POSTED: October 19th 2016

NEIL WILSON: Is Tokyo playing politics with the Olympics?

IOC President Thomas Bach is in Tokyo this week with the Coordination Commission © Getty Images
IOC President Thomas Bach is in Tokyo this week with the Coordination Commission © Getty Images

THE NEIL WILSON COLUMN / An exclusive, authoritative series from Sports Features Communications

(SFC) So the Tokyo 2020 bidding committee lied to International Olympic Committee when it presented them with the Candidate File that was the foundation of the case that won it the right to host the Games.

 According to The Mainichi, Tokyo Metropolitan government documents "clearly indicate" that the cost of the rowing-canoe kayak course would be $472.m when it told the IOC that the cost would be only $94.3 million. "We gave them an unfounded figure," a senior Tokyo Metropolitan official is quoted as saying by the newspaper.

The ballooning figure is not because of inflation or rising construction costs. It is because the bid team quite deliberately chose to tell a whopper to the IOC knowing that the real figure would frighten IOC members.

That is fraud. Madrid and Istanbul, the other cities bidding in 2013, would have a perfect right now to demand a fresh election. IOC members would have a similar right to call their Executive Board to account for allowing the vote on a false premise.

They won't, and the IOC would not countenance it in any case.  It is not how the IOC works. Rocking its own boat is not the way the IOC pilots through troubled waters, of which there are presently enough to cause the perfect storm.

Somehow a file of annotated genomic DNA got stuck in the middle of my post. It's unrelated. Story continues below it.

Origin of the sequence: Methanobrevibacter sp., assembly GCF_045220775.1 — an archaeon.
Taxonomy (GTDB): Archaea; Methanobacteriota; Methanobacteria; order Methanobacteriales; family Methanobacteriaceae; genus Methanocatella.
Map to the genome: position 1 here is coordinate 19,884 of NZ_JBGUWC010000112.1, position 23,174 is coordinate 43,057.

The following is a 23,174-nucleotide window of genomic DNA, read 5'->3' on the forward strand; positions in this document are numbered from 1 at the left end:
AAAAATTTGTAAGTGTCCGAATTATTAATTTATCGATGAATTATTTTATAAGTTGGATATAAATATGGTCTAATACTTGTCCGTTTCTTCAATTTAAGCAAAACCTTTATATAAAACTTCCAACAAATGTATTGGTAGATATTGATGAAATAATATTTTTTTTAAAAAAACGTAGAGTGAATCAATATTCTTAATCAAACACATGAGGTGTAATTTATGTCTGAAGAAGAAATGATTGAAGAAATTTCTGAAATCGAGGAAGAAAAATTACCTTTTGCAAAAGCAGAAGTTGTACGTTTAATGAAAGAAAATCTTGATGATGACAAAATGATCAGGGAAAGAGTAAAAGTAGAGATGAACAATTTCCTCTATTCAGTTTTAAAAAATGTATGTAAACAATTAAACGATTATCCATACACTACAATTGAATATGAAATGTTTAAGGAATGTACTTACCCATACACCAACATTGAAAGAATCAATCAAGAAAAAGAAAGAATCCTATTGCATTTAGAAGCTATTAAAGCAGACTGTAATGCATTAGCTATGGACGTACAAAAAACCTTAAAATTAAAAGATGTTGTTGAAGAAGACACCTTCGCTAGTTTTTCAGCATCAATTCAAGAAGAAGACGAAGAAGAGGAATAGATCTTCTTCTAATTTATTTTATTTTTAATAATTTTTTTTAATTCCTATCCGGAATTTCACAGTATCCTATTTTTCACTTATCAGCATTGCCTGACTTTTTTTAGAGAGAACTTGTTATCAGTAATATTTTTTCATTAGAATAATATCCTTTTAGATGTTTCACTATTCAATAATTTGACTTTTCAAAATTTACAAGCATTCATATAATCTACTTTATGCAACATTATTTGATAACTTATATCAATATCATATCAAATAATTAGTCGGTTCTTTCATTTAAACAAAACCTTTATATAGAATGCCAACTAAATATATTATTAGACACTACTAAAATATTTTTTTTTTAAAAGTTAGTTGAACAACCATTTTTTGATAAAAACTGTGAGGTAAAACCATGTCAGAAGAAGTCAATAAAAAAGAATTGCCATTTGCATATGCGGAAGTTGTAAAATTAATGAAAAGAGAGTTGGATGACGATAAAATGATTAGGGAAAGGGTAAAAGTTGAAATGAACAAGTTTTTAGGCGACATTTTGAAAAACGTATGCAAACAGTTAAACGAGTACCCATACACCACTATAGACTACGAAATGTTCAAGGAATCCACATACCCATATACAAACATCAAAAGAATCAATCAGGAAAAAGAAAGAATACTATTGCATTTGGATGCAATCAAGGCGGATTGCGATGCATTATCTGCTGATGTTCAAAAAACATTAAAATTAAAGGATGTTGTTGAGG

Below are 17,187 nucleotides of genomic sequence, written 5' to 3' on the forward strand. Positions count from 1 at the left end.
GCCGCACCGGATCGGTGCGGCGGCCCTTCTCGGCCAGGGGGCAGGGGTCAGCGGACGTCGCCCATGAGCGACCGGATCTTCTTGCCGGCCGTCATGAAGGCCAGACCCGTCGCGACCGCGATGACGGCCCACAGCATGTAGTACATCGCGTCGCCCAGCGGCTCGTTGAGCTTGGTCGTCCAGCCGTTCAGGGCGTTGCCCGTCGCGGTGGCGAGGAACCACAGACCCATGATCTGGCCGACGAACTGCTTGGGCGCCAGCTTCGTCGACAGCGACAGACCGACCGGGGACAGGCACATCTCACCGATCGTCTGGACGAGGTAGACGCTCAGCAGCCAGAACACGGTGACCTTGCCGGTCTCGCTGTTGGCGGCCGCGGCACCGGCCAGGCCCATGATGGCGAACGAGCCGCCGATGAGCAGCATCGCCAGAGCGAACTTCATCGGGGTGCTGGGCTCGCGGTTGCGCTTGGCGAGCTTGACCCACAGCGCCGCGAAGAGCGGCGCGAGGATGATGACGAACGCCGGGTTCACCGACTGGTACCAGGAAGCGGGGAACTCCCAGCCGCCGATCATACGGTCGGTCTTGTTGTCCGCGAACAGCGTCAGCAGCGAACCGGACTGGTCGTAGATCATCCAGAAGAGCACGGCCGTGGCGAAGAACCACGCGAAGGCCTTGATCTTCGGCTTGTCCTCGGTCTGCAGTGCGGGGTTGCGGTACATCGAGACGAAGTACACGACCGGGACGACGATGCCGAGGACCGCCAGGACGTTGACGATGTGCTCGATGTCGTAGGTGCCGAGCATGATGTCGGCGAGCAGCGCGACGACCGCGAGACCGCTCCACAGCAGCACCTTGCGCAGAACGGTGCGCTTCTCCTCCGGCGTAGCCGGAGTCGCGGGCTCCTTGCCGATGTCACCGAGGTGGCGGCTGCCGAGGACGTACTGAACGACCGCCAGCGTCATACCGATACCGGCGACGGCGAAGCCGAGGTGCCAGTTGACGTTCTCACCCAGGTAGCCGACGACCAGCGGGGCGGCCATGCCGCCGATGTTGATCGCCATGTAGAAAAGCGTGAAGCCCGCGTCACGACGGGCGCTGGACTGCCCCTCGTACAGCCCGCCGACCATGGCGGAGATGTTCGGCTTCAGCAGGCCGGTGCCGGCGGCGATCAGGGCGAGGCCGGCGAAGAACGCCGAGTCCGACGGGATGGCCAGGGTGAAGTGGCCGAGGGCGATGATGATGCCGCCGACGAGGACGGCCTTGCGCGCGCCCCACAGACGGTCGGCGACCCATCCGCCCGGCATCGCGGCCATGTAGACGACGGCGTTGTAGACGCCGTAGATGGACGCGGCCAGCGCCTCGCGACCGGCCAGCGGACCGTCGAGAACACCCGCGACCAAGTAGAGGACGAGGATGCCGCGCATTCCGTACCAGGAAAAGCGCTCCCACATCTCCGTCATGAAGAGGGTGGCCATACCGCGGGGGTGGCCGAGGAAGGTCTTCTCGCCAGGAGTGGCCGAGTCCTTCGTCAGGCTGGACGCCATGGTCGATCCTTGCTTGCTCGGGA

It will seek a more diplomatic solution in private to hold the organising committee to its bid. As its president Thomas Bach said after meeting the newly-elected Governor of the Tokyo Metropolitan authority this week: "I think it in the interests of Japan, Tokyo and the IOC that we do not change the rules of the competition after the election."

He could have been quoting from my previous column last month. The bidding process must be kept honest. Telling a deliberate lie is no less of a crime than bribing IOC members, as Salt Lake City did during its 2002 bid.

The problem for the IOC is that all Candidate Cities bid low knowing costs will be higher. Politicians see successful bids as an opportunity.  Expensive infrastructure work can be 'disappeared' into Olympic budgets. London did for 2012, Sochi famously did for 2014 when it created a completely new winter resort and left a false perception that the Winter Olympics cost $51 billion.

Now Tokyo is trying to make us believe that the cost of its Olympics has quadrupled to $30 billion.

The IOC presently has little power once a city is elected. It is soon too late to switch to another city because the potential replacements have been left with too little time to organise.

But, perhaps, there is a way. A Plan B could be written into each host's contract. A potential replacement city. One, say, that has the facilities existing because it has hosted a recent Games. As Innsbruck stood in for Denver for 1976.

The IOC would be demanding then that the original contract and prices are adhered to by host cities from a position of strength. It would hold the whip hand. A host city such as Tokyo could not then play politics with sport.

** NEIL WILSON reported his first Olympic Games in Munich in 1972. He has since covered another nine summer and nine winter Olympics for various newspapers, including The Independent and the Daily Mail with whom he has worked for the last 19 years as Athletics and Olympic correspondent. He was Britain's Sports Journalist of the Year in 1984 and is the author of seven books.

****The views expressed are the author's own and do not necessarily represent the views of Sports Features Communications.

Keywords · Olympics · Neil Wilson · Tokyo 2020

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